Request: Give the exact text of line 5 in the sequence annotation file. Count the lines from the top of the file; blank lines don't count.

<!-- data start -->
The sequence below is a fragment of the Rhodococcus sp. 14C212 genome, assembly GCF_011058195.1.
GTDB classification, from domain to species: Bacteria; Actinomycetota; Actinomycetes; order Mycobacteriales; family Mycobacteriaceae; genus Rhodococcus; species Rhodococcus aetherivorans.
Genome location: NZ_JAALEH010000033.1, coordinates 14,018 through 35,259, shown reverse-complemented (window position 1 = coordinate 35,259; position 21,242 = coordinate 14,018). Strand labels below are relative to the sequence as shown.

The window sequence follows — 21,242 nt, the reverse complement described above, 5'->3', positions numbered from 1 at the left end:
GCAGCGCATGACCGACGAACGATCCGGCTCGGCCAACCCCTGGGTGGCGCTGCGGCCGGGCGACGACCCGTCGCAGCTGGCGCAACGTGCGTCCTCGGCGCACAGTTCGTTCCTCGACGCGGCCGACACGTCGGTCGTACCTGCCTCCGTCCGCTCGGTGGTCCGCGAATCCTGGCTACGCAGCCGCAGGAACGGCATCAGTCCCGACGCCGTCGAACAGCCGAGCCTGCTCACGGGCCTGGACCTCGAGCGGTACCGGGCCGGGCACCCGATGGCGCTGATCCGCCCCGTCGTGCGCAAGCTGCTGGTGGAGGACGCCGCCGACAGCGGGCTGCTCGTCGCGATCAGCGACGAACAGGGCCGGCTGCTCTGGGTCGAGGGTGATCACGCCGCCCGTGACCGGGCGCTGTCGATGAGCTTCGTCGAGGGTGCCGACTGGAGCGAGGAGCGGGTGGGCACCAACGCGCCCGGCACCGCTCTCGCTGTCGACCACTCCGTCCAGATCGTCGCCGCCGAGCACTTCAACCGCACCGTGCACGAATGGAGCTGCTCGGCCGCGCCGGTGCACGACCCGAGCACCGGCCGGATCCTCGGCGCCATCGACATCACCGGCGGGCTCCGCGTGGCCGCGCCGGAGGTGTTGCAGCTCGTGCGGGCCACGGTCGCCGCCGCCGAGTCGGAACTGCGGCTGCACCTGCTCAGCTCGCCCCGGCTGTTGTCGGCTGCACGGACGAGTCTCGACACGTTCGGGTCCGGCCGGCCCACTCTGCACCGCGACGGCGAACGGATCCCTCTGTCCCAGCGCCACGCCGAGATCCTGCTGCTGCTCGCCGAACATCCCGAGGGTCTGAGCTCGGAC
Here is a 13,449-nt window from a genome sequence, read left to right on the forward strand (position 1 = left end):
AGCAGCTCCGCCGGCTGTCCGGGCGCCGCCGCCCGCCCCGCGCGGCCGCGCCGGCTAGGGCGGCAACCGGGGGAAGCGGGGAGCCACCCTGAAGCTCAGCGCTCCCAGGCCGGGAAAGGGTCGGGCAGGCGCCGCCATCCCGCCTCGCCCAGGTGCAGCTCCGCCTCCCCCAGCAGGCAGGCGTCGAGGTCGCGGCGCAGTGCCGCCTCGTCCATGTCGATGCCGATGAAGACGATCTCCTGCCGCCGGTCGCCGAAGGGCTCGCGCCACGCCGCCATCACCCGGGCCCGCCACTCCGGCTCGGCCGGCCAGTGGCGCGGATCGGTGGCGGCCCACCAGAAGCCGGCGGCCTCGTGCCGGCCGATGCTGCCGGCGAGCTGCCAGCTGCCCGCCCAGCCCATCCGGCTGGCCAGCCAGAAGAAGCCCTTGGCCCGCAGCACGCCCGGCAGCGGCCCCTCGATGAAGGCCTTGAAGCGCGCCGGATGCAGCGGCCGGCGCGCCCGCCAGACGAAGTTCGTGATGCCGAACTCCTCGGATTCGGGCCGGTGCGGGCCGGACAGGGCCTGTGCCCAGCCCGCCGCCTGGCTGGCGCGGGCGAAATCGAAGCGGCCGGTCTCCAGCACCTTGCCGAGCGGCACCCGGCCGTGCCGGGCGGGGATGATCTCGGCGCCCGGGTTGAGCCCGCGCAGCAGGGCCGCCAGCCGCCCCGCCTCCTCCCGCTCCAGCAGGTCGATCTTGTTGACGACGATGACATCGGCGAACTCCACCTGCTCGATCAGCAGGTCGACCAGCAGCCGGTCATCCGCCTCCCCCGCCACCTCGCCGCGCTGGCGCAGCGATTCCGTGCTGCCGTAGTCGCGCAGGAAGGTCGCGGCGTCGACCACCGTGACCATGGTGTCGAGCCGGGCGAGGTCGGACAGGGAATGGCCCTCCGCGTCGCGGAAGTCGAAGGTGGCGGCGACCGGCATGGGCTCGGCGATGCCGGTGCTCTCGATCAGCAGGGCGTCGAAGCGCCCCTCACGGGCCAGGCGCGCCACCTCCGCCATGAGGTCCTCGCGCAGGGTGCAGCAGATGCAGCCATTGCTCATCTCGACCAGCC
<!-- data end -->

GCAGCGCATGACCGACGAACGATCCGGCTCGGCCAACCCCTGGGTGGCGCTGCGGCCGGGCGACGACCCGTCGCAGCTGGCGCAACGTGCGTCCTCGGCGCACAGTTCGTTCCTCGACGCGGCCGACACGTCGGTCGTACCTGCCTCCGTCCGCTCGGTGGTCCGCGAATCCTGGCTACGCAGCCGCAGGAACGGCATCAGTCCCGACGCCGTCGAACAGCCGAGCCTGCTCACGGGCCTGGACCTCGAGCGGTACCGGGCCGGGCACCCGATGGCGCTGATCCGCCCCGTCGTGCGCAAGCTGCTGGTGGAGGACGCCGCCGACAGCGGGCTGCTCGTCGCGATCAGCGACGAACAGGGCCGGCTGCTCTGGGTCGAGGGTGATCACGCCGCCCGTGACCGGGCGCTGTCGATGAGCTTCGTCGAGGGTGCCGACTGGAGCGAGGAGCGGGTGGGCACCAACGCGCCCGGCACCGCTCTCGCTGTCGACCACTCCGTCCAGATCGTCGCCGCCGAGCACTTCAACCGCACCGTGCACGAATGGAGCTGCTCGGCCGCGCCGGTGCACGACCCGAGCACCGGCCGGATCCTCGGCGCCATCGACATCACCGGCGGGCTCCGCGTGGCCGCGCCGGAGGTGTTGCAGCTCGTGCGGGCCACGGTCGCCGCCGCCGAGTCGGAACTGCGGCTGCACCTGCTCAGCTCGCCCCGGCTGTTGTCGGCTGCACGGACGAGTCTCGACACGTTCGGGTCCGGCCGGCCCACTCTGCACCGCGACGGCGAACGGATCCCTCTGTCCCAGCGCCACGCCGAGATCCTGCTGCTGCTCGCCGAACATCCCGAGGGTCTGAGCTCGGAC